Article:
Norwegian Americans are able to poke fun at themselves . . . - Odd Lovoll [Personal communication]
Characteristics of Norwegian-American humor and wit is tentatively explained by Dr Odd Lovoll. [Lovoll 1998, 42-43; 187-88, 223-28].
One study that Lovoll renders, "paints a very wholesome picture of Norwegians and Norwegian Americans, and identifies the Norwegian word kjekk as an ideal, meaning being courageous, positive, humorous, strong, capable, and industrious. . . ." [Ib., 187]
The industrious farmers Ola and Per are the main characters of a Norwegian-American comic strip that was made between 1918 and 1935 by Peter Julius Rosendahl (1878–1942), a native of Spring Grove in Minnesota.
Ola and Per Humor
Rosendahl's comic strip "Han Ola og han Per" is about accommodations. It was first published in the Norwegian-language Decorah Posten, Iowa, with continuing reruns since, and has lately been published weekly by The Western Viking in Seattle and a few Minneapolis papers in addition to being published in the two volumes of Ola and Per cartoons edited by Joan Buckley and Einar Haugen [Hp, Mop]. Haugen has furnished the English translations of titles and content. The strip numbers are as they appear in their collection of about 554 strip episodes out of 599. The dates given are the publication dates in Decorah-Posten. The strip episodes from the first strip collection are about 50 percent enlarged, and those of the second collection about 90 percent enlarged.
Ola and Per (picture on top of page) are two cartoon characters from the Upper Midwest of the early 1900s. The strip was first published between 1918 and 1935 in the Norwegian-language newspaper Decorah-Posten, Iowa. The cartoonist was Peter Julius Rosendahl (1868–1941) of Spring Grove, Minnesota. His basic cartoon program is in the second verse.
Poem Comments with Corrections
A traditional Italian adage is Traduttori, traditori, "Translators are traitors." "Not necessarily," one should add. There is such a thing as poetic licence.
Rosendahl's dialectal Norwegian (bokmå) differs from today's normalised bokmål in several ways.
Below are key Norwegian terms in Rosendahl's poem. You may study Haugen's very good, poetic translation above in the light of them. You get some alternatives wordings and phrases too.
Line 1: gamle = old, not older. Norwegian eldre is older.
Line 2: Vesterheimen her = the Western home here.
Line 6: så luelaus og trygg = So capless and assured
Comments on Verse 2
The four verses by Rosendahl are the cartoonist's manifest. In the first verse he circles in on them and how he conceives them. In the second verse is his main strip program, and there are no signs of his changing it after 1926 either. The third verse is his defence against critics, and the fourth his affirmation in the strip's value, pointing at the readers' welcome of it. It was a popular strip among Norwegian Americans, and still is.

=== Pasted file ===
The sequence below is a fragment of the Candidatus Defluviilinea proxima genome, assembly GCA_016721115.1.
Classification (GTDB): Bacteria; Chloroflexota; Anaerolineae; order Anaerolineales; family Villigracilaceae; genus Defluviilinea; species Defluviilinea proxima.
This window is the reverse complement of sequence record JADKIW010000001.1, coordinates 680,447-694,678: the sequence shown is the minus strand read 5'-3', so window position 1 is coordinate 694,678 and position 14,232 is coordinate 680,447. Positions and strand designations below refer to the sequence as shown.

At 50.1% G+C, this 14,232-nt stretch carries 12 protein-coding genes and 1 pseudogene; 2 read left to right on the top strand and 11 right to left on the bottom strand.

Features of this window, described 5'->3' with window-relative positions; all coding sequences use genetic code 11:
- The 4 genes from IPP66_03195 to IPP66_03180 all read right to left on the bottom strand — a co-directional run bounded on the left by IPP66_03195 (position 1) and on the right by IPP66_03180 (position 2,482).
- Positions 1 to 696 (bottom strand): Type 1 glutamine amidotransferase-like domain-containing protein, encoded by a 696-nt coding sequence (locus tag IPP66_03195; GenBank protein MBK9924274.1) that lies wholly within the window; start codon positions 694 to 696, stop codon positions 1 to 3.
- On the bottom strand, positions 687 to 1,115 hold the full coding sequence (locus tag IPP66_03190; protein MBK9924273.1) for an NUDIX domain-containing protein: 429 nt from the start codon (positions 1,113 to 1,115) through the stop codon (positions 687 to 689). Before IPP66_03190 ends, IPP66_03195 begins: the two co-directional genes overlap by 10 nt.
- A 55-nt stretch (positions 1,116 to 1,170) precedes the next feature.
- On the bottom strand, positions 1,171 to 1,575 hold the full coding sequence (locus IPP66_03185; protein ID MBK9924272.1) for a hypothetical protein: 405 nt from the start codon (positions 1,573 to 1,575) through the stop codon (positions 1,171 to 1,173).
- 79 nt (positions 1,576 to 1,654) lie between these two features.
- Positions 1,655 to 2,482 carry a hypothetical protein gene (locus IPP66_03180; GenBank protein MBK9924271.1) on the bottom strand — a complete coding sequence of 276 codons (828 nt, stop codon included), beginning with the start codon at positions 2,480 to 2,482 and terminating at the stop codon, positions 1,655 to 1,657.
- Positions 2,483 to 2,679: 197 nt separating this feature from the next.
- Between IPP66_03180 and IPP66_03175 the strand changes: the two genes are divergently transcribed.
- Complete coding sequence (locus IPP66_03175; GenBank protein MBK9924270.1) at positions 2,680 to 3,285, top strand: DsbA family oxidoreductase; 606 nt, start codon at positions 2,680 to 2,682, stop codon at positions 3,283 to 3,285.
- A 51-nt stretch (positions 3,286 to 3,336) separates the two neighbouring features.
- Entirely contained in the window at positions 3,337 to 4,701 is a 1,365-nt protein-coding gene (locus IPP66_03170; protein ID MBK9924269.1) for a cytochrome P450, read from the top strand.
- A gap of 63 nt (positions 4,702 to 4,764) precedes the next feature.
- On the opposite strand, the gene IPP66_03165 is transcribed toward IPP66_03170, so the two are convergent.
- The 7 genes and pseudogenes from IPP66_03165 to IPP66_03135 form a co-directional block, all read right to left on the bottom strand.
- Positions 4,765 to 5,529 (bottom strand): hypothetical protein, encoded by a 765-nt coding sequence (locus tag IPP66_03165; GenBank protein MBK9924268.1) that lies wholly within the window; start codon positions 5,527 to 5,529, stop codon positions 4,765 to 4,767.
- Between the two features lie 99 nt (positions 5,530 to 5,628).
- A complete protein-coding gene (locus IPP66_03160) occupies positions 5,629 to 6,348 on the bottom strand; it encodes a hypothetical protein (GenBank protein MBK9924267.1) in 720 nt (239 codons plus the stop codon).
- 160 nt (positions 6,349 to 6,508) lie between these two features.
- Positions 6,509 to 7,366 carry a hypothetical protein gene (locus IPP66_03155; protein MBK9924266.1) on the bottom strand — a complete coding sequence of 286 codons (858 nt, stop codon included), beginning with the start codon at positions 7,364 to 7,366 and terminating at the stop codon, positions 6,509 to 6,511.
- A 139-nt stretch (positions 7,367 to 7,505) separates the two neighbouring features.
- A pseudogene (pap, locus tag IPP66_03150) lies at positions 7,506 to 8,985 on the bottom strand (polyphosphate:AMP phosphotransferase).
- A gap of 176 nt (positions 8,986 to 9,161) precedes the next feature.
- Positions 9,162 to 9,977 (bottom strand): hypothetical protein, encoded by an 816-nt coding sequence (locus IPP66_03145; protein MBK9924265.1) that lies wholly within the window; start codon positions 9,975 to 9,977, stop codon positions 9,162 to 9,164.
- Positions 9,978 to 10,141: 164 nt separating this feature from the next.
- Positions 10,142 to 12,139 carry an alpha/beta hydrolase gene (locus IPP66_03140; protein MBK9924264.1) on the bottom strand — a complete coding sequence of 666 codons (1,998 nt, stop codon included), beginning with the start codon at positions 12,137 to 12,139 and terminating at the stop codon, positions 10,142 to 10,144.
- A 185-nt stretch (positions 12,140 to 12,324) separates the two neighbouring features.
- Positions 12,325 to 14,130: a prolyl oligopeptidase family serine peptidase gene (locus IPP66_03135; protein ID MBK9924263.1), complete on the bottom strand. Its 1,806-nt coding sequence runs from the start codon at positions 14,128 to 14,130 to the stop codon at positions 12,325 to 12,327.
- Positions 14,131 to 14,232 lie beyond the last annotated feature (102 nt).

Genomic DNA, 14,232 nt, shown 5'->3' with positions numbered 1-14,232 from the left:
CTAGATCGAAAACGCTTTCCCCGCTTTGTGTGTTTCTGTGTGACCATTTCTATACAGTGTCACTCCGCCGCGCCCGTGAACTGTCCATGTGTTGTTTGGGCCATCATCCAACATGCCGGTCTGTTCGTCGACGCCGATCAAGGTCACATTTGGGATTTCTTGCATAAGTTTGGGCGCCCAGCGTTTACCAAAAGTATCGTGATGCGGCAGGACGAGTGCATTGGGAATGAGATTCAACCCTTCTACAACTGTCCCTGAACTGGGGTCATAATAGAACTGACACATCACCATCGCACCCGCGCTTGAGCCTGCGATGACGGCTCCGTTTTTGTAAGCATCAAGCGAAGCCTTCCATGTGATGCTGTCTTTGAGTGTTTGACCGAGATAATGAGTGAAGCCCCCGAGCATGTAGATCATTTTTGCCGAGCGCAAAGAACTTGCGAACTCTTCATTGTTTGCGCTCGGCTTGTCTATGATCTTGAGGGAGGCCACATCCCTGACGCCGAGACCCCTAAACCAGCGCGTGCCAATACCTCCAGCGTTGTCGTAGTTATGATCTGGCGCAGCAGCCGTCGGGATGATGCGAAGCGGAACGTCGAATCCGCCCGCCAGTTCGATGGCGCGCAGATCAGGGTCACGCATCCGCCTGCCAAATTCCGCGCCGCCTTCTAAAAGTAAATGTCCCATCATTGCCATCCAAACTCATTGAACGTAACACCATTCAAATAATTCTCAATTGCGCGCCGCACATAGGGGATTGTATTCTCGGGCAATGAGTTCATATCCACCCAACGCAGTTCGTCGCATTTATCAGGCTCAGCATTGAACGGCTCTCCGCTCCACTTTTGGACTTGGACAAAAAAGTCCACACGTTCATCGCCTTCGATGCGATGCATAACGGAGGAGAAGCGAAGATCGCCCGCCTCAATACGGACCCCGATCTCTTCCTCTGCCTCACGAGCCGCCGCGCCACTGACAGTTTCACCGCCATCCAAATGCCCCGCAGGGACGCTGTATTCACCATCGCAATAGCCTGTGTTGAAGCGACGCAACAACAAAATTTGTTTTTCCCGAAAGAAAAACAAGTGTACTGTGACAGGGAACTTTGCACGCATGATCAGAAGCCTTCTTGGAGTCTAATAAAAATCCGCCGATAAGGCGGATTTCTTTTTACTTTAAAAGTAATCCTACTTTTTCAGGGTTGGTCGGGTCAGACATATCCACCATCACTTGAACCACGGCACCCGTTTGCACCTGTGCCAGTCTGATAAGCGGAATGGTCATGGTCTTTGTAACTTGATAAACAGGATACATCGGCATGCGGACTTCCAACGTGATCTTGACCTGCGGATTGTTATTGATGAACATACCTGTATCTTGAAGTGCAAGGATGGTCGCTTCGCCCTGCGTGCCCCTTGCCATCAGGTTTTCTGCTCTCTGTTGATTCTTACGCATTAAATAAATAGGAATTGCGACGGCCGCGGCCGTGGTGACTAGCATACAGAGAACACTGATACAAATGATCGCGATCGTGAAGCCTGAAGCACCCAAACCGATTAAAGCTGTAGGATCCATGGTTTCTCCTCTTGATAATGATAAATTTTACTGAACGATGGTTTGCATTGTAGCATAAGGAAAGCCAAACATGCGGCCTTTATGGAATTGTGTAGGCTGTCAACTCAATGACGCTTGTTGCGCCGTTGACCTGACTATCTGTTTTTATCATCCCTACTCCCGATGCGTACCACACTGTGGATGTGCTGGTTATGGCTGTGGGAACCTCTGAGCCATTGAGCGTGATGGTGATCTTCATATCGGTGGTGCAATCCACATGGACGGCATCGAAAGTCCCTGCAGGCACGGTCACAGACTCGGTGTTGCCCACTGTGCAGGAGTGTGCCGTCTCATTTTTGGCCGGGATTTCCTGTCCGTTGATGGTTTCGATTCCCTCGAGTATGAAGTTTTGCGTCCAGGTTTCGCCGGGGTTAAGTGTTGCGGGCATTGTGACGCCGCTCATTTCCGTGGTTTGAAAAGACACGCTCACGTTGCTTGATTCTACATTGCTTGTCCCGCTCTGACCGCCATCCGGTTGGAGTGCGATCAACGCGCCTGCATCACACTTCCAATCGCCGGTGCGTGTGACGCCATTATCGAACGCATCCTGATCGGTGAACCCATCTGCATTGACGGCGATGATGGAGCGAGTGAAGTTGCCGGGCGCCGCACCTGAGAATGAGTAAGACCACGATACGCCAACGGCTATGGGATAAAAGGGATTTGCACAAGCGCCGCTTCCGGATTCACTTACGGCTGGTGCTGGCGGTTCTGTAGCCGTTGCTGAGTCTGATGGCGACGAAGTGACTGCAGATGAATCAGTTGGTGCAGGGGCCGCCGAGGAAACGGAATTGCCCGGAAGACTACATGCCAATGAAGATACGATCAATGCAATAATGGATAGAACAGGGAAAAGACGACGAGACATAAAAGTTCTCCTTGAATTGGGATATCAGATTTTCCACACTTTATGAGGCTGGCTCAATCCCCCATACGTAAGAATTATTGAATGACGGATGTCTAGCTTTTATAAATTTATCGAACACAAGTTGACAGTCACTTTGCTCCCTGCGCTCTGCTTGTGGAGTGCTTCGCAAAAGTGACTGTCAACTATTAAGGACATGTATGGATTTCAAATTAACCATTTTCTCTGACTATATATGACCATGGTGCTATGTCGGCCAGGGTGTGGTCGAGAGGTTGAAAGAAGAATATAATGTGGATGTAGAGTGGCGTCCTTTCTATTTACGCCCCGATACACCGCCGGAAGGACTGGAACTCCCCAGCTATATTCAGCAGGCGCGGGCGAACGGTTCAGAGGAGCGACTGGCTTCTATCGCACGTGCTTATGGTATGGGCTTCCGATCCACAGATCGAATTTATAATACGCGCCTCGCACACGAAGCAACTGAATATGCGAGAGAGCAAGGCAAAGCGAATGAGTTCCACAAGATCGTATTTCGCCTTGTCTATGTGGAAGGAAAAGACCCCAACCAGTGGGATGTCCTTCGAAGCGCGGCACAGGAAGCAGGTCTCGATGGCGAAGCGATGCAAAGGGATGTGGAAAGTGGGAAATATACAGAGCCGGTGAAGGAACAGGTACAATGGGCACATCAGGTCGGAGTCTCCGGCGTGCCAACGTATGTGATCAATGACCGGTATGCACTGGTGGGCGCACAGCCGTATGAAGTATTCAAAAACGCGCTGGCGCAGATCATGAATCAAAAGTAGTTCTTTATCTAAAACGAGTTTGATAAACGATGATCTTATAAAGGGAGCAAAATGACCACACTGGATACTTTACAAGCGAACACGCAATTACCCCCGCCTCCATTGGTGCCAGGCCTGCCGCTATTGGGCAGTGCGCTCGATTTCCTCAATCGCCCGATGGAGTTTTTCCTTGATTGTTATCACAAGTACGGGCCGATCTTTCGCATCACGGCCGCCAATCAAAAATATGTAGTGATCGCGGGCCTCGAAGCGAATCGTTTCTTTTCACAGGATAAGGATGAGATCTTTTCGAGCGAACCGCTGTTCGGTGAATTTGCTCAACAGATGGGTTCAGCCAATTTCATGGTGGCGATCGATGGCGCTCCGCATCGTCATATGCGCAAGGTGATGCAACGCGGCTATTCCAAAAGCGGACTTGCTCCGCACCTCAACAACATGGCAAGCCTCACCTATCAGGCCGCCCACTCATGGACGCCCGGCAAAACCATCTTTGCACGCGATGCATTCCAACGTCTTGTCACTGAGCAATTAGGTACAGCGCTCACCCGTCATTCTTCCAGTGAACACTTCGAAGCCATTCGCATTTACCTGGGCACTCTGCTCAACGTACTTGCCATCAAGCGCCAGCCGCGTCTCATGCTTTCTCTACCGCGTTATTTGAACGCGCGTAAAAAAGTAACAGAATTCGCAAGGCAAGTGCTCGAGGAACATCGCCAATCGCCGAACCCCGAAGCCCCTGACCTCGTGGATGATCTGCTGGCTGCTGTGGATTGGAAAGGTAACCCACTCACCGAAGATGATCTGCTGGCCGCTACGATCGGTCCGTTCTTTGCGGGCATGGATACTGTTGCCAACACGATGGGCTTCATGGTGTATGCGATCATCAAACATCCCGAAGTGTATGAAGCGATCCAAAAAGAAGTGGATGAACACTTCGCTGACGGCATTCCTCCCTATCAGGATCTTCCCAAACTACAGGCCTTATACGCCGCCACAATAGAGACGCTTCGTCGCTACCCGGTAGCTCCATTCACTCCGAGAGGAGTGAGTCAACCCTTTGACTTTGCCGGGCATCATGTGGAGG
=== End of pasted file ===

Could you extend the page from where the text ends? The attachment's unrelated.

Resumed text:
The fluent, poetic translation by Einar Haugen could be more exact in some places. His translation has prioritized metre and rhyming above correct translations of terms and phrases at times, and contains minor alterations of meaning. All who do not master Norwegian may not make out of these finer points if unaided.
Mind the differences and nuances in meaning. There are places where one may translate a line or phrase or word a little differently. But, for example, Rosendahl's gamle mugne jug in verse 4 (above), does not have to mean musty, ancient jug. For "gamle" in this context means "old" and not "ancient". And Rosendahl's mugne (musty, smelly, fusty, fishy, old-fashioned) may be translated into all of these synonyms. So if you ask, "How fishy is that jug?" A few pictures from the whole series hold some clues, but maybe not all of them - and the outcome depends on what we mean by "fishy" too. The word allows for many meanings.
There is not always a "one-to-one" correspondence between a Norwegian and English word. Lots of time there are synonyms and a variety of phrases and idioms to choose among - as different words imply different things (Figure). Hence, in translation work there is room for alterative renditions many a time; carry several meanings and a choice has to be made among them. The elements with added emphasis in the comparison table below are not in the original poem.
The last line of the second verse contains "tull og vaas". The fixed expression is often the same as "tull og tøys", which is translated as "stuff and nonsense, rigmarole, balderdash, foolish talk", but in Rosendahl's poem it seem to mean "foolishness."
An apt translation seems appropriate in its context, in the light of the author's most likely intentions, and so on.
Allowing for some leeway [see dynamic equivalence in Nida and Taber 1974], we could translate Rosendahl's declared intention into:
When life is at odds with us,
The meaning is "easier for the strip reader at times," but not necessarily the victims or perpetrators of folly. And then it depends on who is involved, what is done, how it is done, why it is done, for how long, and when. The long-lasting popularity of Rosendahl's strip among Norwegian-Americans indicates he was good at addressing common issues among them, methinks.
To present follies of comic strip characters for succor and entertainment is what Ola and Per and many other characters seem to be for. Still, much depends on what kind of follies are involved, at whose expenses they are, and who seems to have benefitted from them in several ways. It could be wise to consider the characters mischief-makers many times.
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